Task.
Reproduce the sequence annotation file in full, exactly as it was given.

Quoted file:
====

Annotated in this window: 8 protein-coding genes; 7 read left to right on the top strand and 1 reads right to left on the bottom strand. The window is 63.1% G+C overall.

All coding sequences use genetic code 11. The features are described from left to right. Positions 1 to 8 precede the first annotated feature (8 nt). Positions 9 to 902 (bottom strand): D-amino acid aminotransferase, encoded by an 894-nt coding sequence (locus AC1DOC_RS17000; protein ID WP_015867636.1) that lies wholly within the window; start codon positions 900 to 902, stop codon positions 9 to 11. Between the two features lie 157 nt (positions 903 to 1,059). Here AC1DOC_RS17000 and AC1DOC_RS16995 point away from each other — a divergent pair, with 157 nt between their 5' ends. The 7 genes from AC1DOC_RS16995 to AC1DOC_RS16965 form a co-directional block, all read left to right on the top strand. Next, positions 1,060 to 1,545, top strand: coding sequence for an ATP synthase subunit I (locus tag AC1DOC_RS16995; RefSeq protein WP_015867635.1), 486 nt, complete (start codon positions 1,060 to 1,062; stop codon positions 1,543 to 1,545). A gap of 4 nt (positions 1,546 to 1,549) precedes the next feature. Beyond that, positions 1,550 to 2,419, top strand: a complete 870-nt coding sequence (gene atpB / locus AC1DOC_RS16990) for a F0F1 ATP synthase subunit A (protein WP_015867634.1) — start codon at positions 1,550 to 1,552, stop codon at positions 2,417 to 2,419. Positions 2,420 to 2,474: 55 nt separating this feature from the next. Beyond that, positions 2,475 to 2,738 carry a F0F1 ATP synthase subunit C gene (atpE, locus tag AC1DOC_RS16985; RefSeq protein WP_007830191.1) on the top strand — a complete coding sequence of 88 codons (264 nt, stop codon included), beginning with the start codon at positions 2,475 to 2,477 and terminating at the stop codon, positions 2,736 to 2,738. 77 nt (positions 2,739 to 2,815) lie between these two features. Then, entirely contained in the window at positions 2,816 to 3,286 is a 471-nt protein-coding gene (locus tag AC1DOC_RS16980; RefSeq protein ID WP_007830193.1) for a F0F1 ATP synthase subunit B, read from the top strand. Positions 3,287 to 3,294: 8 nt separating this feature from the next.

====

Annotated in this window: 8 protein-coding genes; 7 read left to right on the top strand and 1 reads right to left on the bottom strand. The window is 63.1% G+C overall.

All coding sequences use genetic code 11. The features are described from left to right. Positions 1 to 8 precede the first annotated feature (8 nt). Positions 9 to 902 (bottom strand): D-amino acid aminotransferase, encoded by an 894-nt coding sequence (locus AC1DOC_RS17000; protein ID WP_015867636.1) that lies wholly within the window; start codon positions 900 to 902, stop codon positions 9 to 11. Between the two features lie 157 nt (positions 903 to 1,059). Here AC1DOC_RS17000 and AC1DOC_RS16995 point away from each other — a divergent pair, with 157 nt between their 5' ends. The 7 genes from AC1DOC_RS16995 to AC1DOC_RS16965 form a co-directional block, all read left to right on the top strand. Next, positions 1,060 to 1,545, top strand: coding sequence for an ATP synthase subunit I (locus tag AC1DOC_RS16995; RefSeq protein WP_015867635.1), 486 nt, complete (start codon positions 1,060 to 1,062; stop codon positions 1,543 to 1,545). A gap of 4 nt (positions 1,546 to 1,549) precedes the next feature. Beyond that, positions 1,550 to 2,419, top strand: a complete 870-nt coding sequence (gene atpB / locus AC1DOC_RS16990) for a F0F1 ATP synthase subunit A (protein WP_015867634.1) — start codon at positions 1,550 to 1,552, stop codon at positions 2,417 to 2,419. Positions 2,420 to 2,474: 55 nt separating this feature from the next. Beyond that, positions 2,475 to 2,738 carry a F0F1 ATP synthase subunit C gene (atpE, locus tag AC1DOC_RS16985; RefSeq protein WP_007830191.1) on the top strand — a complete coding sequence of 88 codons (264 nt, stop codon included), beginning with the start codon at positions 2,475 to 2,477 and terminating at the stop codon, positions 2,736 to 2,738. 77 nt (positions 2,739 to 2,815) lie between these two features. Then, entirely contained in the window at positions 2,816 to 3,286 is a 471-nt protein-coding gene (locus tag AC1DOC_RS16980; RefSeq protein ID WP_007830193.1) for a F0F1 ATP synthase subunit B, read from the top strand. Positions 3,287 to 3,294: 8 nt separating this feature from the next.